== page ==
A user performs a search by entering a location, then a results page is displayed, with auto shops in the area where the user lives.  Users can either filter or sort the results. 

 

If users filter the results, then they can also sort them, obtaining a customized display

Empathize & Define: Information Architecture
Stages of developing the app
Empathize and define: Insights

WrenchTalk: A sneak peek

 

The first sketch of the filter function, in paper format

This is mid-level prototype of the filter function

A high-level prototype of the filter function. Notice how the radius could be changed

This is the final prototype of the filter function. Notice how a user could change the radius this time

Empathize & Define: Personas
Lynda
 
Motivators:

"I like reading reviews online, pros and cons; saving time."

 

Pain points:

-mechanics are expensive, and some of them do not appear to respect women; Lynda also finds that mechanics’ jargon can be a challenge.

Empathize & Define: Personas
Hans
Motivators:

"I love cars; saving money; keeping my car in top shape."

 

Pain points:

"Mechanics are trying to up-sell; I still do not have a good mechanic; the way they talk about technical issues can be hard to understand sometimes."

Empathize & Define: Personas

This view is the results page after a user performed a search, which has a filter-based feature and a sorting function.

 The sorting view shows different criteria: alpha, repair time, nearest shop, and overall quality.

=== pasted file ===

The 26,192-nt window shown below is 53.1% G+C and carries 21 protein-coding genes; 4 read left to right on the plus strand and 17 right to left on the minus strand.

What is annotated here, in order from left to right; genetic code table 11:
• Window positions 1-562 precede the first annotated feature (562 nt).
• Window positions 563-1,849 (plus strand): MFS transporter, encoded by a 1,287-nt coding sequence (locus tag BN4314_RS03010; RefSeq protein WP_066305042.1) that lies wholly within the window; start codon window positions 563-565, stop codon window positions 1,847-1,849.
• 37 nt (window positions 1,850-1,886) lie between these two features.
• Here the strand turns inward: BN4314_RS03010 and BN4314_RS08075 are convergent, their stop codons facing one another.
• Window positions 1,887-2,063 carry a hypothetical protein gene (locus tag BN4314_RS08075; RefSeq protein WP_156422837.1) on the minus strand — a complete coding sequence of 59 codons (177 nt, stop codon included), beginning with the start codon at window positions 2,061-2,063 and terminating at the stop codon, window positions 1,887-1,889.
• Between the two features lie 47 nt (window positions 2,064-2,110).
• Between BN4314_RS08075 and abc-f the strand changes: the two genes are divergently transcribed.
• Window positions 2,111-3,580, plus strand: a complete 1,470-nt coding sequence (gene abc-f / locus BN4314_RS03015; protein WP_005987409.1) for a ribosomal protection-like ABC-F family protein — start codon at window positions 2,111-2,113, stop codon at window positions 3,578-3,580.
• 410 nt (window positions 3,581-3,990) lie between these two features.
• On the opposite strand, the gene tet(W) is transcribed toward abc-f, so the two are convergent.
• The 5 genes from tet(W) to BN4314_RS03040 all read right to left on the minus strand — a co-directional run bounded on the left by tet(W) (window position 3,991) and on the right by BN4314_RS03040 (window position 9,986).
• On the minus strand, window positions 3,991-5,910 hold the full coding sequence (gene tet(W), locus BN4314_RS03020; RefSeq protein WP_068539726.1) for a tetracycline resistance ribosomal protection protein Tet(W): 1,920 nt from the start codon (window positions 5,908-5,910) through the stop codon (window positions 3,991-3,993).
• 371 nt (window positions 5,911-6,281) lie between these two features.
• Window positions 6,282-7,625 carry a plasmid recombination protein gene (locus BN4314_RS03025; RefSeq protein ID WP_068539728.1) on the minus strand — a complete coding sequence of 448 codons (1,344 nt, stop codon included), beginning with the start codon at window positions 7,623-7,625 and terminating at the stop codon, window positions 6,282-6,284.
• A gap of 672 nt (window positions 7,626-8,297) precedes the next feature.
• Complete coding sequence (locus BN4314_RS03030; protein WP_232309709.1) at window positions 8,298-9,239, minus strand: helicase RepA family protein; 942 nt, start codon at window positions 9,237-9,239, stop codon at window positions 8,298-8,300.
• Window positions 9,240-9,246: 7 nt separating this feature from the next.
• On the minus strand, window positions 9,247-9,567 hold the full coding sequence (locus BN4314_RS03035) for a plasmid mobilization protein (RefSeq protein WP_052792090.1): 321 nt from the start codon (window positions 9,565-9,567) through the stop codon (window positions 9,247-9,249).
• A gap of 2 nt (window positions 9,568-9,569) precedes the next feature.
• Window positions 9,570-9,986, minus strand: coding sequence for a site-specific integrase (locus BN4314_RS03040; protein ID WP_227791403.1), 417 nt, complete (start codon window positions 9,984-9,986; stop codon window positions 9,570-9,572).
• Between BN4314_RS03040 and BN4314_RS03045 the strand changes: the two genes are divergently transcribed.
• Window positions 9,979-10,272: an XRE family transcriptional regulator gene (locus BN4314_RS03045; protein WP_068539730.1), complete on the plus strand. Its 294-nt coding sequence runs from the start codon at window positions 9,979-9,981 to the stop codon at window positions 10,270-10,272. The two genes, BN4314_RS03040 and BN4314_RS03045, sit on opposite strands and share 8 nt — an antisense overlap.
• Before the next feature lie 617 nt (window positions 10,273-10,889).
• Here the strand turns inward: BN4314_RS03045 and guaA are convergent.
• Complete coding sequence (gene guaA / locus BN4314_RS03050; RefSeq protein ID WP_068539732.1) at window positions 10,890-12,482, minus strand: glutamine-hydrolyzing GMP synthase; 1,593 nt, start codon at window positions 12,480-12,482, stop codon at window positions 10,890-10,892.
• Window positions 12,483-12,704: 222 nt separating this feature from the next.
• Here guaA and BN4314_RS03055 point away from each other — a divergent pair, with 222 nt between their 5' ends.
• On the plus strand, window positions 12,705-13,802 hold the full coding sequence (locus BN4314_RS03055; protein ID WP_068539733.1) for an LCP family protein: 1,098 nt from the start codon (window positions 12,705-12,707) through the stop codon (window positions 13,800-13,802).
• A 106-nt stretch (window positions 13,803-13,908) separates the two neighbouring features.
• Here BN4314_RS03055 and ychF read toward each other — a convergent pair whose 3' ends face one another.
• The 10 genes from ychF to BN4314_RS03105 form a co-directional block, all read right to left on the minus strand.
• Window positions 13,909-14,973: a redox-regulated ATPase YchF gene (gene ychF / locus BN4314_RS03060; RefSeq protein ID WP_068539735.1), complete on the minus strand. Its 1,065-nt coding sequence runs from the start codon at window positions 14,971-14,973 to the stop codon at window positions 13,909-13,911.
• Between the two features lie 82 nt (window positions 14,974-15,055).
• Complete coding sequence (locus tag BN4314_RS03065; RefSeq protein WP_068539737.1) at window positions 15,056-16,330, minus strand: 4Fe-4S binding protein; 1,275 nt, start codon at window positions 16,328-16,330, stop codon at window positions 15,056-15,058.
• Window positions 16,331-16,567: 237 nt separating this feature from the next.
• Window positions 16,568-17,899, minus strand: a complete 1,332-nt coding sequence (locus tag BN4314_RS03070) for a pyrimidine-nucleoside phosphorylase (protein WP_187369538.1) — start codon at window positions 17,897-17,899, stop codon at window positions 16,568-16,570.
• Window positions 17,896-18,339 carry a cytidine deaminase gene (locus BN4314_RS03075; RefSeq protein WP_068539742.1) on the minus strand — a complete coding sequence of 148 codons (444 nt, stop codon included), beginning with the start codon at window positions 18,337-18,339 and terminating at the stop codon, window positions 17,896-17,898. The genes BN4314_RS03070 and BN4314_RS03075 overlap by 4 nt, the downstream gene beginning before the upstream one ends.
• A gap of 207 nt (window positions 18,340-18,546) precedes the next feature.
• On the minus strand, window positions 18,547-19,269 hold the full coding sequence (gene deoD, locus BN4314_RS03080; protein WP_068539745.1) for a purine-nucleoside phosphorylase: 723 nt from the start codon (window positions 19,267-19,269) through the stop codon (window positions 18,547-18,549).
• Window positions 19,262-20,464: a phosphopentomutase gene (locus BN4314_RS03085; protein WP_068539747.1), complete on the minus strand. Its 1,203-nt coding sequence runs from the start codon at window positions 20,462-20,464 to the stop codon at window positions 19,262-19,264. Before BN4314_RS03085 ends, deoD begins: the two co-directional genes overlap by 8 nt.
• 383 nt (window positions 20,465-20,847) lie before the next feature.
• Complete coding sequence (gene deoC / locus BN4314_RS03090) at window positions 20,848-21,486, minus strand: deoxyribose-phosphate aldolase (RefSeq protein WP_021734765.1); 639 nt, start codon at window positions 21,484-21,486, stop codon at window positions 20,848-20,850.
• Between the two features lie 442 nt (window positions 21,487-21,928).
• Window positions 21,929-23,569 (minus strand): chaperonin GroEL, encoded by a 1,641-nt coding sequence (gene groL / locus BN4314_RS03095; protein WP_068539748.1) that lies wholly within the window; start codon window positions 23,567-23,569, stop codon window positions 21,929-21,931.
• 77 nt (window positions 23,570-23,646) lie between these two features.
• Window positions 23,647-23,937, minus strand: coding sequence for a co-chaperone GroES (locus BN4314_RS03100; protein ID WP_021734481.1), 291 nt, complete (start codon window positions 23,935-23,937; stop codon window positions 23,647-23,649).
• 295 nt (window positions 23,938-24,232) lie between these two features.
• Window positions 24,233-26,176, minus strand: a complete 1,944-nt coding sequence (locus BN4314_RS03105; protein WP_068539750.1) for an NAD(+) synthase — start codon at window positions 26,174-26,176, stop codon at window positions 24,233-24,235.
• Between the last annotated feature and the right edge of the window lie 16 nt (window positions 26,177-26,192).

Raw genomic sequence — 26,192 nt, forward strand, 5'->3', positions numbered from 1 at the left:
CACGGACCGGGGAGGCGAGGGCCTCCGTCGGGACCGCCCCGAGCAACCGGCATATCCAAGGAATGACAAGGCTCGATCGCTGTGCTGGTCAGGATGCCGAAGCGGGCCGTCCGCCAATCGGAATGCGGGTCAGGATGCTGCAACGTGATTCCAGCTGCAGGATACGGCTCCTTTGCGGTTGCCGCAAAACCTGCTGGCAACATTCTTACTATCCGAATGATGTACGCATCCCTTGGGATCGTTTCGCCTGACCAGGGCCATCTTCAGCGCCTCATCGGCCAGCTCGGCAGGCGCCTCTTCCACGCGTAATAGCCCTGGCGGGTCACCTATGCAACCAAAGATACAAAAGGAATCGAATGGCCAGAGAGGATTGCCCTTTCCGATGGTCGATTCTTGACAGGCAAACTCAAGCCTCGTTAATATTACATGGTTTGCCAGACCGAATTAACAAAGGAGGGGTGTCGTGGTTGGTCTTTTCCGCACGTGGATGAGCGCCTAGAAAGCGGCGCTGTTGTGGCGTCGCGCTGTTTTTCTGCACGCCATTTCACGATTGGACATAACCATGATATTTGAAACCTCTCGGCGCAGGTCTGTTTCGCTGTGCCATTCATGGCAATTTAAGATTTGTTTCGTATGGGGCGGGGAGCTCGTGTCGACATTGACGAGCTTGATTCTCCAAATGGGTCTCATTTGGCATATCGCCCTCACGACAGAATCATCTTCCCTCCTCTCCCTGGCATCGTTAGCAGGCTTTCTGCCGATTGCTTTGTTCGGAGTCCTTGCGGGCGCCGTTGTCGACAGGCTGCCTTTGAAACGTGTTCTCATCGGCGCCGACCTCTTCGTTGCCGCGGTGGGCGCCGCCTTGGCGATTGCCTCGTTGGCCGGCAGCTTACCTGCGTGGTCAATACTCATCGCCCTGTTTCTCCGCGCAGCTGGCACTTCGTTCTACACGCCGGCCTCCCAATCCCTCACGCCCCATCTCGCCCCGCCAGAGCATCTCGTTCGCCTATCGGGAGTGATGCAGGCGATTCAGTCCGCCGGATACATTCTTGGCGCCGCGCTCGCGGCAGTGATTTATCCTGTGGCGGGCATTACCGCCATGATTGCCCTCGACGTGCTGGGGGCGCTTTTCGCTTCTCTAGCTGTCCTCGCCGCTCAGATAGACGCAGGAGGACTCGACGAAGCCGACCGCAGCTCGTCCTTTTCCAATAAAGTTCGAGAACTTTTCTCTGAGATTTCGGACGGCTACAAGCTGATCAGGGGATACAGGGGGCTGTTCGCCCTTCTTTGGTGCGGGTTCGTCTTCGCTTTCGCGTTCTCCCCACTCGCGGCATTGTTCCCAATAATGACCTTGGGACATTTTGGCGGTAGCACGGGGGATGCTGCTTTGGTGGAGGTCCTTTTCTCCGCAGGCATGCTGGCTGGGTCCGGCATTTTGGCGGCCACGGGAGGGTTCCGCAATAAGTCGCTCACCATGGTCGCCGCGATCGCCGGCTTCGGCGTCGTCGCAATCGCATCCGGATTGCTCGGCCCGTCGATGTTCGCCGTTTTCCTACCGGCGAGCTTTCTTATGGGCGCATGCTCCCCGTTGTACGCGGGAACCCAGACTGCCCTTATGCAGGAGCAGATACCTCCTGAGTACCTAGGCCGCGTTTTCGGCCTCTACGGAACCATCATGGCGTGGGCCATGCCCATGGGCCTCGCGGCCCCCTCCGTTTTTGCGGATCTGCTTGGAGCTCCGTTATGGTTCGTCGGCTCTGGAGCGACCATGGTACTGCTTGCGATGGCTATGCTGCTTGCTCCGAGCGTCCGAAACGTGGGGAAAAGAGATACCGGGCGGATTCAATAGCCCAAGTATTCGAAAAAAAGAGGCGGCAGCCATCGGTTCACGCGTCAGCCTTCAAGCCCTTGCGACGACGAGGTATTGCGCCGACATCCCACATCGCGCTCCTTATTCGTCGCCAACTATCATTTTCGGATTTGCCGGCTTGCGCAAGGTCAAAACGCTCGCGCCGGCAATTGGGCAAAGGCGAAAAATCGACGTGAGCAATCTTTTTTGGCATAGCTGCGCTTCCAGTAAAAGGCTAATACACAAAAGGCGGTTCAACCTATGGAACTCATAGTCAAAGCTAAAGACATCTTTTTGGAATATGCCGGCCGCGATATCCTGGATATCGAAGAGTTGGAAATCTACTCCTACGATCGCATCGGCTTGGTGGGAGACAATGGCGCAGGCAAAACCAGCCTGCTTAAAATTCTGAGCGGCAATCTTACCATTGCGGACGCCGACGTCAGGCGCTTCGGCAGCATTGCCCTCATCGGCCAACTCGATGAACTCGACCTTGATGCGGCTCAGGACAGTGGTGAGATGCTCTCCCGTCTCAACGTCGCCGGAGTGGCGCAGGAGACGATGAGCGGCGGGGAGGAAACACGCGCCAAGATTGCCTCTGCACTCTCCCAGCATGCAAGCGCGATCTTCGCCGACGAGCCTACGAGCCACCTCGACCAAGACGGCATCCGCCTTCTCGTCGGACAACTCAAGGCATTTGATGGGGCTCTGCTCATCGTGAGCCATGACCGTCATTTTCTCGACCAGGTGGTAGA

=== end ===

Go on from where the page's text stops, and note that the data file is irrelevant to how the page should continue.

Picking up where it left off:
This view shows the profile of an auto shop and its location on a map.

Locating an auto shop: the customer needs to enter the name either partially or entirely in the search field.

I decided on a layout that consists of a search-view, a results-view—including a filter-based feature and a sorting-based view—an auto shop profile view, and an evaluation view.

Based on the results displayed, users can view, evaluate or review a specific auto shop.

Users can evaluate an auto shop by clicking on stars.

This view shows the profile of an auto shop and its location on a map.

Several user testing sessions pointed out to how the information should to organized, and how material.io  standards are essential in the economy of my app. As a result, I had to go back to research and find apps that were functionally closer related to mine.

 

This results page could be filtered and, or, sorted.

The user has the option to filter auto shops by clicking on the stars and select and change the radius of a circle.

Users can select sorting criteria from the displayed selection.

Based on the results displayed, users can perform different actions (filtering/sorting) on a specific auto shop.

The user is able to filter the evaluation of an auto shop and adjust the radius of search with an index.

This view shows improved selection criteria for sorting auto shops.

The user has already logged into her account and could perform a search using a postal code.

The user has already logged into her account and could perform a search using a postal code.